The An-22 was originally built for the Soviet Air Force
, the state airline. The conversion from
in the Air Force begun in July 1974.
Mginsk Red Banner air transport aviation division (airbase Migalovo) was one of
the units which had its three regiments entirely equipped with the
Another unit that operated it was the 566th
'Solnechnogorsk' Military Transport Aviation Regiment, which used
the An-22 from 1970 to 1987.
The An-22s from Migalovo were used for the initial insertion of the
troops in to Kabul, Kandahar and Bagram
during the 1979 Soviet war in
. In 1980 one An-22 crashed at Vnukovo
International Airport while two more crashed at Migalovo in 1992 and
In 1984 the military aircraft were used to deliver Mi-8
helicopters to Ethiopia during drought relief
the aircraft of the 8th air transport aviation regiment from
Migalovo were used to deliver materials for the containment of the
During 1987 the aircraft were used to deliver military equipment to
Angola. A year later the military An-22s were used to deliver
15,000 tons and 1,000 personnel in aid of the relief of earthquake
disaster in Armenia.
aircraft were often seen at the Le Bourget Air Show, and in 1988 delivered an engine from An-124 to the Farnborough Airshow.
An-22s were used to deliver internal security troops to many ethnic
regional conflicts during and after the break up of the Soviet
Union, and during the withdrawal of Soviet troops from Germany,
notably airlifting the 104th Guards Airborne Division. In 1995 they
delivered the Russian peacekeeping contingent from the 98th
airborne division to Bosnia - Herzegovina during the Bosnian War
Approximately 45 remained in service by the mid-1990s, mostly with
the Russian Air Force, but these are slowly being replaced by the
bigger turbofan-powered Antonov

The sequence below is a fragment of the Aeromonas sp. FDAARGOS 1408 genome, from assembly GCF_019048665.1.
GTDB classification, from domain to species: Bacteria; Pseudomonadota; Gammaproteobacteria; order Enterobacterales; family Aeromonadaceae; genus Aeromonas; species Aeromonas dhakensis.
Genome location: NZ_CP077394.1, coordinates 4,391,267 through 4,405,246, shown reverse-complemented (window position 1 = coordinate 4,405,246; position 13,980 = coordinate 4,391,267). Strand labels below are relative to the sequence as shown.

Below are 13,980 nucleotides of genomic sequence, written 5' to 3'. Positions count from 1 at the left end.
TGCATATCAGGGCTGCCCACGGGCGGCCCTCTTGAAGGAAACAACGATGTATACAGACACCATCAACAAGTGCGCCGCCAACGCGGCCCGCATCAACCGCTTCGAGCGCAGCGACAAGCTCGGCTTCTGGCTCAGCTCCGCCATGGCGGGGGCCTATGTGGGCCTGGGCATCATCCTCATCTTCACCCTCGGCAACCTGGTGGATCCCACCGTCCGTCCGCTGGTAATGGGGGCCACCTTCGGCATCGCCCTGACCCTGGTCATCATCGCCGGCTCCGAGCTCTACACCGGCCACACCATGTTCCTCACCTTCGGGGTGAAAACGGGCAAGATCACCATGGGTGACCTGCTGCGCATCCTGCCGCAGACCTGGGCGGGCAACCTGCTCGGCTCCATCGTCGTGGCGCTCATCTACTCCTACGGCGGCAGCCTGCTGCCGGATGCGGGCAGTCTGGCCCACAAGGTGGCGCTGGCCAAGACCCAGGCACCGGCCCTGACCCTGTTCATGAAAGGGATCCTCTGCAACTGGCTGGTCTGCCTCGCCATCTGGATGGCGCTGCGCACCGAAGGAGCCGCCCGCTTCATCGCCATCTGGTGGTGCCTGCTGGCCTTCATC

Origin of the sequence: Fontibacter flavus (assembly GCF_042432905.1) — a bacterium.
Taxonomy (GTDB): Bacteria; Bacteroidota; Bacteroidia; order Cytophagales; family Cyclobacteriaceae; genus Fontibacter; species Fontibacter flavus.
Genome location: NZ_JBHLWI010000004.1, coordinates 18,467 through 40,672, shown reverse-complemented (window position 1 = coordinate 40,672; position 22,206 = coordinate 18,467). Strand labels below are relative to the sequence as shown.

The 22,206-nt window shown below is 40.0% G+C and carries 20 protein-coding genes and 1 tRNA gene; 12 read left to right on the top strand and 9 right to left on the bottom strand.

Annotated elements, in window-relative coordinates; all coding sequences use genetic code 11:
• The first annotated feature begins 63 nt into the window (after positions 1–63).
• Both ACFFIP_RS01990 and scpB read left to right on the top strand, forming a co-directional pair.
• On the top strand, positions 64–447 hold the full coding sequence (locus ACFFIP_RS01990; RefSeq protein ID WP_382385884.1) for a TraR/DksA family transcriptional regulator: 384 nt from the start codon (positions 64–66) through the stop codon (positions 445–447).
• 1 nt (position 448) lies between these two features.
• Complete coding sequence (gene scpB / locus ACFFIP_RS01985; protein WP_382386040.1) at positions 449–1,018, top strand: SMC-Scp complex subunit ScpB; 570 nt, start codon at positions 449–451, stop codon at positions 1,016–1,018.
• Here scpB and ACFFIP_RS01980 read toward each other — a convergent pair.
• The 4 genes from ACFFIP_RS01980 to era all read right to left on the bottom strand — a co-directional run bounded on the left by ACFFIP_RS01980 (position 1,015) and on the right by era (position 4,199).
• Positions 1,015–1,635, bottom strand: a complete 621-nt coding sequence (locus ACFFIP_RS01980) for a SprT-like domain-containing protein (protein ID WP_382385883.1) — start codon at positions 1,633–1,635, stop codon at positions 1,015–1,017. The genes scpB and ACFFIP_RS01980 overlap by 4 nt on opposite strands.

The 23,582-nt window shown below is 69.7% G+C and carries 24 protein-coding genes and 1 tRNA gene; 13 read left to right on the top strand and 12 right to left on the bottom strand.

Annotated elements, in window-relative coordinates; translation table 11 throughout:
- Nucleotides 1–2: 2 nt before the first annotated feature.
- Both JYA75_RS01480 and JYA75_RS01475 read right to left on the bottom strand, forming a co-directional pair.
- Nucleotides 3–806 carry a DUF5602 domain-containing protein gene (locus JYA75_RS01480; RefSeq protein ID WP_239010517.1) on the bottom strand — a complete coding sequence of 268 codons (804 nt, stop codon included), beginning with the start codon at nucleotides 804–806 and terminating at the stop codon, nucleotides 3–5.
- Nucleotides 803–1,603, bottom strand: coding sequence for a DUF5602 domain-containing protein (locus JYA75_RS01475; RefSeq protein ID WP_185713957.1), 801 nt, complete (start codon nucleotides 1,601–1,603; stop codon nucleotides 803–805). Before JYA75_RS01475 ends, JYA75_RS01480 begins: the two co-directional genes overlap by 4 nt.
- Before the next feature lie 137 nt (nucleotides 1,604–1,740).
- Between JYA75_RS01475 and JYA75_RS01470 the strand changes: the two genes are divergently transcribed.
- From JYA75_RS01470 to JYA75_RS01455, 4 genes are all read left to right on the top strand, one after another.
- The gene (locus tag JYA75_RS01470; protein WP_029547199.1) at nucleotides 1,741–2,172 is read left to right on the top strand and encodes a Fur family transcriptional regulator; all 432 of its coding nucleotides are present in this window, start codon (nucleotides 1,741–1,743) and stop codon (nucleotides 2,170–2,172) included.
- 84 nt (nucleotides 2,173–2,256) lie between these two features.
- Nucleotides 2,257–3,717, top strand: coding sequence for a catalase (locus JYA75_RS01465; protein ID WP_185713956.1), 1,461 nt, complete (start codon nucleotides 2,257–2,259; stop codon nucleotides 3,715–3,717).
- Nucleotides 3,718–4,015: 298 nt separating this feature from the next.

. The remaining An-22s appear to be operated by an
independent military transport aviation squadron at Tver
(Migalovo). Currently one An-22 is in use for civilian cargo duties
with Antonov Airlines
A proposed civil airliner version capable of seating 724 passengers
on upper and lower decks was not built. (For comparison, a typical
can carry 400-500
there had been 8 accidents with a total of 83 fatalities.
The aircraft is also used in special operations.
An-22 at Gostomel, Ukraine
- Prototypes built at Kiev-Svyatoshino with glass nose, three
- Initial production variant with external start system, 37 built
- Improved variant with air-start capability, modified electrical
system, and updated radio and navigation equipment, 28 built at
The Antonov design bureau retained the the three prototype aircraft
for use as special cargo transports. Two aircraft were modified to
carry An-124 wings above the fuselage.
In August 2006
a single Antonov An-22 aircraft
remains in airline
service with Antonov Airlines
- , now
Image:Antonow An-22 Cockpit.jpg|CockpitImage:Antonow An-22
Navigator Cockpit.jpg|Navigator's stationImage:Antonow An-22
Navigator Cockpit 2.jpg|Navigator's instrumentsImage:Antonow An-22
Loading bay.jpg|Cargo bay looking to rearImage:Antonov An-22 Cabin
24.06.07R.jpg|Cargo bay looking forwardImage:Antonov An-22
24.06.07R.jpg|An-22 displayed at Technikmuseum Speyer,
- Flight International, 3-9 October
- Pyotr Butowski, 'Air Power Analysis - Russian Federation Part
2' in International Air Power Review, Volume 13, Summer 2004,
AIRtime Publishing Inc., Norwalk, CT.